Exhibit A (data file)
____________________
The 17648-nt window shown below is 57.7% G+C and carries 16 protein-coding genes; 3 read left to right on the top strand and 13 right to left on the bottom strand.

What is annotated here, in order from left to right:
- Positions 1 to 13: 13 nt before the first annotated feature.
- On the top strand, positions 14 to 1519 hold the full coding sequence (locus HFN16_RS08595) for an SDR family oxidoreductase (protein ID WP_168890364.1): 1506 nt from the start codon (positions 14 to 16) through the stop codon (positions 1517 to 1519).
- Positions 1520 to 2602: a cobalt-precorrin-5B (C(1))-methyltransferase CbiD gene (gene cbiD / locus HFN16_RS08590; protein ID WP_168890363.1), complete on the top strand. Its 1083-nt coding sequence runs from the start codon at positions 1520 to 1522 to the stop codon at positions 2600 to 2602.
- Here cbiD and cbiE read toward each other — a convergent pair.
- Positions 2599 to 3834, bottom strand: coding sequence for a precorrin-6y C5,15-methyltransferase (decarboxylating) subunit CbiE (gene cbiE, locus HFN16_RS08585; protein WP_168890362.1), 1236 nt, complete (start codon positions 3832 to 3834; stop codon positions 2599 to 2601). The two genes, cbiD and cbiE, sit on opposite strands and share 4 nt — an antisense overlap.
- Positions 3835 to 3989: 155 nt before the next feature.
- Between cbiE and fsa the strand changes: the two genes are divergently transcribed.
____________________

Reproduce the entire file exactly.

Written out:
The 17648-nt window shown below is 57.7% G+C and carries 16 protein-coding genes; 3 read left to right on the top strand and 13 right to left on the bottom strand.

What is annotated here, in order from left to right:
- Positions 1 to 13: 13 nt before the first annotated feature.
- On the top strand, positions 14 to 1519 hold the full coding sequence (locus HFN16_RS08595) for an SDR family oxidoreductase (protein ID WP_168890364.1): 1506 nt from the start codon (positions 14 to 16) through the stop codon (positions 1517 to 1519).
- Positions 1520 to 2602: a cobalt-precorrin-5B (C(1))-methyltransferase CbiD gene (gene cbiD / locus HFN16_RS08590; protein ID WP_168890363.1), complete on the top strand. Its 1083-nt coding sequence runs from the start codon at positions 1520 to 1522 to the stop codon at positions 2600 to 2602.
- Here cbiD and cbiE read toward each other — a convergent pair.
- Positions 2599 to 3834, bottom strand: coding sequence for a precorrin-6y C5,15-methyltransferase (decarboxylating) subunit CbiE (gene cbiE, locus HFN16_RS08585; protein WP_168890362.1), 1236 nt, complete (start codon positions 3832 to 3834; stop codon positions 2599 to 2601). The two genes, cbiD and cbiE, sit on opposite strands and share 4 nt — an antisense overlap.
- Positions 3835 to 3989: 155 nt before the next feature.
- Between cbiE and fsa the strand changes: the two genes are divergently transcribed.